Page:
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Berkshire County Largely Spared From Worst Of Henri Over Weekend

A puddle of water with ripples from raindrops over cobblestones and a metal drain
Josh Landes
/
WAMC

Despite concerns about Tropical Storm Henri slamming Berkshire County Sunday night, the region’s residents woke to relative calm Monday morning.

Over the weekend, the county braced for a weather emergency, with warnings issued about possible power outages, cancelations, and public school gyms readied for temporary shelter.

“We were ready. We prepared our staff, our crews to respond in any event. We activated them yesterday around 2 or 3 o'clock in the afternoon, and went on to respond to specific locations that were, started to get flooding," said Pittsfield, Massachusetts Commissioner of Public Utilities Ricardo Morales. “What we did prior to that was get ready with sandbags and preparations, looking into some of our trouble culverts, crossings, and streams and flood prone areas, making sure that those were ready to receive the water in excess amounts.”

But by Monday, the Berkshires had only received a modest brush with Henri.

“Actually, we're pretty good shape right now," said Alan Zerbato, the superintendent of the Town of Lee Department of Public Works. "We got roughly two inches of rainfall due to this storm. And currently, it's quiet. We anticipate heavy rainfall around this afternoon based on the recent radar. But all in all, we had no issues with any kind of tree damage or anything like that. And no flooding to report at this time.”

Morales says Pittsfield only had limited closures as a result of the rain.

“We did have to close the Dan Casey Culvert, the Dan Casey Drive road because of the culvert being overtaken by water, and we did have some culverts that were a little overwhelmed- Not anything that we didn't anticipate, so we had our crews ready," he told WAMC. "One of our roadways that also is prone to flooding, Center Street by West Street, saw some flooding immediately as we were getting the downpour.

Emergency or not, county stores saw a surge in customers prepping for the storm.

“People were preparing and there was a line at the deli in the morning," said Bernie Fallon. "And it was, it seemed to be many people from out of town, visitors. And it was it was quite busy. The types of things people were buying, it was smaller stuff. There were definitely grocery shoppers. But there was enough for a day or two type of type of shopping.”

Fallon is the owner of Loeb’s Foodtown in Lenox.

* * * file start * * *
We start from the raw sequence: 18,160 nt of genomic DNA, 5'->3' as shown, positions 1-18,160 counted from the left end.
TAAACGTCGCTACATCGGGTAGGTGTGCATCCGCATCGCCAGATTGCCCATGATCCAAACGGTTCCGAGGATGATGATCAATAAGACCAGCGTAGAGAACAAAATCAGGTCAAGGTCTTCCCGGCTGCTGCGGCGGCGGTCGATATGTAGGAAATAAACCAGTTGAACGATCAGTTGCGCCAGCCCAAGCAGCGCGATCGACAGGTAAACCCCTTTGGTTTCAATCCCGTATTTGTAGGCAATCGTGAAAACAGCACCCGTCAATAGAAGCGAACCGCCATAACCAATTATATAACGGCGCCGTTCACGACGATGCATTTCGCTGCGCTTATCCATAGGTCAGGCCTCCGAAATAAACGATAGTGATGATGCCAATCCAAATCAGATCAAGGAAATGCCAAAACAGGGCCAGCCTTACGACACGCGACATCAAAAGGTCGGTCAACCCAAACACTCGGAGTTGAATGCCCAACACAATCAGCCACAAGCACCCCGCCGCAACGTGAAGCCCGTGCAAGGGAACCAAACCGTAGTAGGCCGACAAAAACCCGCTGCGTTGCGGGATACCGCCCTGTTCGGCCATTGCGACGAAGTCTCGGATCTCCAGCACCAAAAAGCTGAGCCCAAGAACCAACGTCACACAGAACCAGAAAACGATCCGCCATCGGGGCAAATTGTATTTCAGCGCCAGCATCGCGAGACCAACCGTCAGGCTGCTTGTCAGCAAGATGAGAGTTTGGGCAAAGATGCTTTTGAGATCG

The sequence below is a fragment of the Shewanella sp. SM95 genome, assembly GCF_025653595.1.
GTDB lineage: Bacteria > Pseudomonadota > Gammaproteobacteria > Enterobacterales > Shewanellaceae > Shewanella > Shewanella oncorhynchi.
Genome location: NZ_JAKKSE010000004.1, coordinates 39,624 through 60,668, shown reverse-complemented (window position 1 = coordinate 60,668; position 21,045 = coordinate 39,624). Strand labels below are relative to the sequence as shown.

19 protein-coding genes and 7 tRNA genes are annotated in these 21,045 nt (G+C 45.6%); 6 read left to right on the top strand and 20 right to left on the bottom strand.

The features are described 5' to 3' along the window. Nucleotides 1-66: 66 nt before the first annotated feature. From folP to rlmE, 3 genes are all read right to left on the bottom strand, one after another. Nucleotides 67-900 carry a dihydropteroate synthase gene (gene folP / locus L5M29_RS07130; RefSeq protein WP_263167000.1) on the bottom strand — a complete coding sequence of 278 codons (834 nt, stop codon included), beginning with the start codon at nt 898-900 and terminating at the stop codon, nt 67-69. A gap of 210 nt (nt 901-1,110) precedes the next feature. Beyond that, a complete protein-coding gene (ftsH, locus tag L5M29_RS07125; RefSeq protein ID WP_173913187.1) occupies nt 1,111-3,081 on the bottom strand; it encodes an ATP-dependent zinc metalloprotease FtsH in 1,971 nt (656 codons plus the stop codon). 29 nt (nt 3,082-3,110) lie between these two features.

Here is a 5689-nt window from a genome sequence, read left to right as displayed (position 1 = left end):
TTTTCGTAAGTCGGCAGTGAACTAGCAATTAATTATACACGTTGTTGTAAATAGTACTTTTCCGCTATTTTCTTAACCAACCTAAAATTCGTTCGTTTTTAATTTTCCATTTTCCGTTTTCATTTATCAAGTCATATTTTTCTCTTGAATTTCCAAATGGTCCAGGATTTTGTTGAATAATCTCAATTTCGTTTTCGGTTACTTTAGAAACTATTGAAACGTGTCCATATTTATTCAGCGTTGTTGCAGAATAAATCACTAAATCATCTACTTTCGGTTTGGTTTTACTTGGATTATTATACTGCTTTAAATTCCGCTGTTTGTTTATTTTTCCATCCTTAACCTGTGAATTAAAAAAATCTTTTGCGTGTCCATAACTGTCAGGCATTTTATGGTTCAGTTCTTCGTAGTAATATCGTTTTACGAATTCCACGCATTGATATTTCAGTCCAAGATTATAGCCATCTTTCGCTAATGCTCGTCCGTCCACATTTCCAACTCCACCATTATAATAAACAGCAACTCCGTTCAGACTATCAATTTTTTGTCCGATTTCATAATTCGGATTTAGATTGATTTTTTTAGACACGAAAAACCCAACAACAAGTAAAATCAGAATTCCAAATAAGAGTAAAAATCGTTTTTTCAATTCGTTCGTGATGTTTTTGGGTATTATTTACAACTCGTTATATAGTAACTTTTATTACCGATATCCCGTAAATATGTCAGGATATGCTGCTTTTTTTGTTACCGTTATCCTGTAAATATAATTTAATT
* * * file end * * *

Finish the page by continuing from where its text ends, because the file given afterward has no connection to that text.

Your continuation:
“We were anticipating a Tanglewood weekend, Tanglewood is a mile down the road," he told WAMC. "So each of the concerts on Saturday and Sunday were canceled. The first one was canceled because this performer was sick, the second one because of the weather. And so we were prepared for that.”

The Brandi Carlile appearance with Mavis Staples at the venerable Lenox venue on Saturday was postponed as was the Judy Collins, Richard Thompson, Jesse Colin Young show Sunday. MASS MoCA in North Adams also called off a performance by The Roots in the face of the grim forecast.

“It’s not a wash, but it's – knock on wood – the store is very busy as it is," said Fallon. "And so, you know, without the show, the volume wasn't quite as high, but it did kind of balance out.”

Despite losing a weekend of concert crowds, Fallon says on balance the season has been bullish for Loeb’s.

“Business is great," he said. "2020 was solid. We're pretty new owners here, still- We’ll be new owners for a long time. This is our third summer, and each year is increasingly better. And this year, it was strong.”

With more rain in the forecast, the Berkshires aren’t entirely in the clear yet.

“We are expecting that to see something similar to what we saw yesterday afternoon in terms of the impact," Morales told WAMC. "So, we didn't see many trees down. It's going to be water related. So we're going to be ready, as we were yesterday. We are currently, with our crews, on the ready to act.”

Josh Landes has been WAMC's Berkshire Bureau Chief since February 2018, following stints at WBGO Newark and WFMU East Orange. A passionate advocate for Western Massachusetts, Landes was raised in Pittsfield and attended Hampshire College in Amherst, receiving his bachelor's in Ethnomusicology and Radio Production. His free time is spent with his cat Harry, experimental electronic music, and exploring the woods.
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